Shortly after being served and deciding to fight to save my domain, I started a weblog to record events and information surrounding the case. Below, you can read my entries describing the efforts to defend my domain. Oldest entries are at the bottom.
People are Fighting Back. A great new resource has just come online called The Chilling Effects Clearinghouse. Many companies are abusing the process to try to wrest domain names away from their rightful owners--just like Unicom Systesms, Inc. tried to do to me. That process always begins with the "Cease and Desist" letter. This web site archives the C&Ds people have been receiving, and provides resources on how to fight back.
Stories and links. I published a media page that collects the links that have been made to this web site.
Media alert. Tomorrow, we will be issuing a press release declaring our victory.
I'd like to thank the Academy. What a crazy day it has been. Word of our victory spread fast, and I've been getting the nicest notes from people all day long. Be sure to see what people are saying in the guestbook.
The day (now yesterday) began with a front page post on Slashdot. The resulting traffic melted down my main web server, which sits at the end of a DSL line in my apartment. The server that runs this site, however, resides in a downtown-Austin data center, and kept on tickin' like a champ.
Once again, I want to thank everybody who has supported this effort. And, of course, thanks to Cherie and Jim for doing such a great job on my defense.
Yes, contributions are still welcome. I continue to welcome donations to the Legal Defense Fund. That's for two reasons. First, the party may be over, but now I've got to pay the bill. Even though we won, I'm still responsible for the costs of my defense.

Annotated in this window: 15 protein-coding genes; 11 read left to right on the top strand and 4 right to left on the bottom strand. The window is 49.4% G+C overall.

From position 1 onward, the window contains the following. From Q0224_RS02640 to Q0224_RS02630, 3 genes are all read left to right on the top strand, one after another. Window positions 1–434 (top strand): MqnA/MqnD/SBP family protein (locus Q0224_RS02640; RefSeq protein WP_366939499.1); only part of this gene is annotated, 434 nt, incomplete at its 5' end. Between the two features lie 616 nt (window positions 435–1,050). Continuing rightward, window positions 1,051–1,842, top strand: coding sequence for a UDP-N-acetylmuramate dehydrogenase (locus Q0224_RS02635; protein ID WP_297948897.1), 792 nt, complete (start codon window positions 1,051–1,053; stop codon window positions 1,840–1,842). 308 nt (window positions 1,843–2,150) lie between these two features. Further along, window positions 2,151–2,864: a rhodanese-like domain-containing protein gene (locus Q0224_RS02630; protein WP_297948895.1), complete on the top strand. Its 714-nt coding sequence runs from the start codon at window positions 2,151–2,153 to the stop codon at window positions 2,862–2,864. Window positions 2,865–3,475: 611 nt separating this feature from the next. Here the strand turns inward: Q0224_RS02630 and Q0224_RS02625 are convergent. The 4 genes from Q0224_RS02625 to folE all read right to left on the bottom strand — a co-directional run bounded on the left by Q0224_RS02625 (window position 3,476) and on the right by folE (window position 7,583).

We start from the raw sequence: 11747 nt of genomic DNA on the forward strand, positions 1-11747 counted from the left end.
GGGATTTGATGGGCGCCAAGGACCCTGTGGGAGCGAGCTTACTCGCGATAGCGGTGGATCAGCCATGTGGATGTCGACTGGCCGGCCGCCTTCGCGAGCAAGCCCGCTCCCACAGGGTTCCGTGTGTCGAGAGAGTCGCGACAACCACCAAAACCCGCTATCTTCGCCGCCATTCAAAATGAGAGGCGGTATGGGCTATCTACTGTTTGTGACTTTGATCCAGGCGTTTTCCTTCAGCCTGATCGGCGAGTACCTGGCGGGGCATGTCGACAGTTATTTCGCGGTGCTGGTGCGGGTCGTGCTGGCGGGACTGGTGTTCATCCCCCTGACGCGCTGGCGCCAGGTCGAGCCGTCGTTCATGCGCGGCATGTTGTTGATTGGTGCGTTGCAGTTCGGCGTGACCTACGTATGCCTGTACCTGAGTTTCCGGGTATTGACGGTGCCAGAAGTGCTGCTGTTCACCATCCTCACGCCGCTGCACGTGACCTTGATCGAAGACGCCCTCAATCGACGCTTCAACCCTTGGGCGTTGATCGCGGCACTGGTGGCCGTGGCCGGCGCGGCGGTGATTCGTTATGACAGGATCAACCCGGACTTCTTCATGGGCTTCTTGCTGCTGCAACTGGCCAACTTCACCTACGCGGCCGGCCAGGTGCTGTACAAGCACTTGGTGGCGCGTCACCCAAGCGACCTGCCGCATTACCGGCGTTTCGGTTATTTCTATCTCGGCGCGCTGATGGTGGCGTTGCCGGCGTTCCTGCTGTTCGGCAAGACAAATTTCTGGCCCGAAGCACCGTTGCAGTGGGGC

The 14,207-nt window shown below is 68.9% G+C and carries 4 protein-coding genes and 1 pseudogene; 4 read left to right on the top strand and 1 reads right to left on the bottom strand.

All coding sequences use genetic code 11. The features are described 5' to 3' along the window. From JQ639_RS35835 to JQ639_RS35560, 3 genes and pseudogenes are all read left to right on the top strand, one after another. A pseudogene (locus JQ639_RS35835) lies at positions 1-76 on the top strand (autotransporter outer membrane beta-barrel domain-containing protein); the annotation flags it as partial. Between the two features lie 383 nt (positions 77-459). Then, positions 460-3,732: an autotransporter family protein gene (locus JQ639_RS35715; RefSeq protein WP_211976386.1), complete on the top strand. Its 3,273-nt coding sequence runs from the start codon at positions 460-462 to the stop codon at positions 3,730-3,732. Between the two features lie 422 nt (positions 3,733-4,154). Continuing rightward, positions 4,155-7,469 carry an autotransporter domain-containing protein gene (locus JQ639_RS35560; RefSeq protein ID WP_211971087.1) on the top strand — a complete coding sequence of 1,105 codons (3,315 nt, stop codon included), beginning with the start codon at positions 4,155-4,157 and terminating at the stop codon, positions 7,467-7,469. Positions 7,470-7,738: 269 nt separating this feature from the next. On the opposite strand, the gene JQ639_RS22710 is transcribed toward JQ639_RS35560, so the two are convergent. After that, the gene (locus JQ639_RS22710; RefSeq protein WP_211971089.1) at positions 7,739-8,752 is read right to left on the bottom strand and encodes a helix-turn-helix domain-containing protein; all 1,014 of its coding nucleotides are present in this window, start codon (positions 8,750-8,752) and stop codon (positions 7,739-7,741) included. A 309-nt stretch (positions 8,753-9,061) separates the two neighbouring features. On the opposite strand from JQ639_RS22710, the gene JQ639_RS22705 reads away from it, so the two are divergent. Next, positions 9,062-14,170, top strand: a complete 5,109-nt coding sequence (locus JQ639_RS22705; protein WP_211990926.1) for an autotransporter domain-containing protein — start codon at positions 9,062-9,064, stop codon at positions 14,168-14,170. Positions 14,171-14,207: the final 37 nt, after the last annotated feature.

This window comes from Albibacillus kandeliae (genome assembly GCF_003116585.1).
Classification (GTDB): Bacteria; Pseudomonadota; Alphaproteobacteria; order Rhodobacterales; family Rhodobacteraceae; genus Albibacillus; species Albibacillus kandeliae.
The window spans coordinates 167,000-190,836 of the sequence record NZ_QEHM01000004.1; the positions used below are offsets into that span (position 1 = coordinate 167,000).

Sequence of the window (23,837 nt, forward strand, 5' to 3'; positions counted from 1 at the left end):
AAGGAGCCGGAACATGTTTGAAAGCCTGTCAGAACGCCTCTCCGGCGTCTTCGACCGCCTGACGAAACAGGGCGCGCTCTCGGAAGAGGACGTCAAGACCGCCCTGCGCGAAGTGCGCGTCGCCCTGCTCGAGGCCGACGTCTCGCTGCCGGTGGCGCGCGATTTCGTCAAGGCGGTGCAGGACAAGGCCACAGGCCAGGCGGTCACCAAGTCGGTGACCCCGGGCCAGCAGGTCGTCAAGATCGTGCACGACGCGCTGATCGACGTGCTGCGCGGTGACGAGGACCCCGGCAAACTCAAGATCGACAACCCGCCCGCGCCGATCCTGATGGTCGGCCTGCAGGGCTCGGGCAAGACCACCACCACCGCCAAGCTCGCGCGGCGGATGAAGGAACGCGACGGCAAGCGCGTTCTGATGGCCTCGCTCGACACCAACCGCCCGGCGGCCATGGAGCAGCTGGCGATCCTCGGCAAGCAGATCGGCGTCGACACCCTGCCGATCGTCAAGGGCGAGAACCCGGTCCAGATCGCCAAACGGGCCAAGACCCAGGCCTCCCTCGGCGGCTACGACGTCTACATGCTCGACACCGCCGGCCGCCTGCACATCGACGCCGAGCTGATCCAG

Second, we're considering what my next step should be. Some of those steps could involve even more fees and costs. So, to some extent, the balance of the fund may help rule in or rule out some of those options.
And now we wait. The court ordered the hearing removed from the calendar, and our case decided without oral argument. I'm feeling pretty good about that. I'm comfortable letting my lawyers' filings argue the case. They did a great job. Plus, it means I don't have to pay Jim to dress up in a monkey suit and spend several hours downtown.
We don't know when a decision will come down. Could be soon, could be later. I'm prefer soon.
NEWS FLASH. My Monday hearing is canceled. Judge King has dropped it from his calendar. His office indicates he will rule based on the filings. It's anybody's guess how long that will take.
Department of oversights. It was pointed out to me that I neglected to include the Etoy group in yesterday's list of luminaries who signed the guestbook. I went back and corrected that.